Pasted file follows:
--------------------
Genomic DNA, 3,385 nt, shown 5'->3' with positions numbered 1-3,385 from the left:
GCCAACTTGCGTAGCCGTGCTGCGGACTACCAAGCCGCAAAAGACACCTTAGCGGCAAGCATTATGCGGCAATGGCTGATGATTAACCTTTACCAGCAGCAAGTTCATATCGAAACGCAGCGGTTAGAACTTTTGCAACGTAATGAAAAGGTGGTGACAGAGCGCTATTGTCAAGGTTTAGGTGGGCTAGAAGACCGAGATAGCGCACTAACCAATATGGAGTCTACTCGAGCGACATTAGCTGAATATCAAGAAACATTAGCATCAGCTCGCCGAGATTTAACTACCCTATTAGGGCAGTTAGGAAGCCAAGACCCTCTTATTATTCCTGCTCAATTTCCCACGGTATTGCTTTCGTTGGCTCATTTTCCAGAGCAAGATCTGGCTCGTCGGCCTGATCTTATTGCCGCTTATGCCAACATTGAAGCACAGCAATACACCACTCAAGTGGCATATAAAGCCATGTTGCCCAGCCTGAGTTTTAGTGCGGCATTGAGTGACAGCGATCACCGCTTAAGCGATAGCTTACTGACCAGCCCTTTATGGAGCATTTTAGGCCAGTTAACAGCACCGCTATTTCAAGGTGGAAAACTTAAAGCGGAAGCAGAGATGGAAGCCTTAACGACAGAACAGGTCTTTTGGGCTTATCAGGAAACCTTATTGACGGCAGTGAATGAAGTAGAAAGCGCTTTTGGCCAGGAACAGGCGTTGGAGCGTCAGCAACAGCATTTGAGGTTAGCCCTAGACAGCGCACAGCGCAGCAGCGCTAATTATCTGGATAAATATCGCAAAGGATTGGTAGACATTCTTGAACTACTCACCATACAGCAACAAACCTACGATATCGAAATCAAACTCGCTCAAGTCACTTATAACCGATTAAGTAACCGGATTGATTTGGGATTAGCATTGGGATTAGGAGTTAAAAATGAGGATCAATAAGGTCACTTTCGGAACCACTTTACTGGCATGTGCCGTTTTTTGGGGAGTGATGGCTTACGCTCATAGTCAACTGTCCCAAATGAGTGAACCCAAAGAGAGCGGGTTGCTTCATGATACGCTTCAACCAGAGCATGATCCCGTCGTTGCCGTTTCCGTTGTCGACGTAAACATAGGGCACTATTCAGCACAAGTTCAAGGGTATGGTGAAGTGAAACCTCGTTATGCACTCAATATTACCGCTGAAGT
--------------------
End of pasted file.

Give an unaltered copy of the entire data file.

Genomic DNA, 3,385 nt, shown 5'->3' with positions numbered 1-3,385 from the left:
GCCAACTTGCGTAGCCGTGCTGCGGACTACCAAGCCGCAAAAGACACCTTAGCGGCAAGCATTATGCGGCAATGGCTGATGATTAACCTTTACCAGCAGCAAGTTCATATCGAAACGCAGCGGTTAGAACTTTTGCAACGTAATGAAAAGGTGGTGACAGAGCGCTATTGTCAAGGTTTAGGTGGGCTAGAAGACCGAGATAGCGCACTAACCAATATGGAGTCTACTCGAGCGACATTAGCTGAATATCAAGAAACATTAGCATCAGCTCGCCGAGATTTAACTACCCTATTAGGGCAGTTAGGAAGCCAAGACCCTCTTATTATTCCTGCTCAATTTCCCACGGTATTGCTTTCGTTGGCTCATTTTCCAGAGCAAGATCTGGCTCGTCGGCCTGATCTTATTGCCGCTTATGCCAACATTGAAGCACAGCAATACACCACTCAAGTGGCATATAAAGCCATGTTGCCCAGCCTGAGTTTTAGTGCGGCATTGAGTGACAGCGATCACCGCTTAAGCGATAGCTTACTGACCAGCCCTTTATGGAGCATTTTAGGCCAGTTAACAGCACCGCTATTTCAAGGTGGAAAACTTAAAGCGGAAGCAGAGATGGAAGCCTTAACGACAGAACAGGTCTTTTGGGCTTATCAGGAAACCTTATTGACGGCAGTGAATGAAGTAGAAAGCGCTTTTGGCCAGGAACAGGCGTTGGAGCGTCAGCAACAGCATTTGAGGTTAGCCCTAGACAGCGCACAGCGCAGCAGCGCTAATTATCTGGATAAATATCGCAAAGGATTGGTAGACATTCTTGAACTACTCACCATACAGCAACAAACCTACGATATCGAAATCAAACTCGCTCAAGTCACTTATAACCGATTAAGTAACCGGATTGATTTGGGATTAGCATTGGGATTAGGAGTTAAAAATGAGGATCAATAAGGTCACTTTCGGAACCACTTTACTGGCATGTGCCGTTTTTTGGGGAGTGATGGCTTACGCTCATAGTCAACTGTCCCAAATGAGTGAACCCAAAGAGAGCGGGTTGCTTCATGATACGCTTCAACCAGAGCATGATCCCGTCGTTGCCGTTTCCGTTGTCGACGTAAACATAGGGCACTATTCAGCACAAGTTCAAGGGTATGGTGAAGTGAAACCTCGTTATGCACTCAATATTACCGCTGAAGT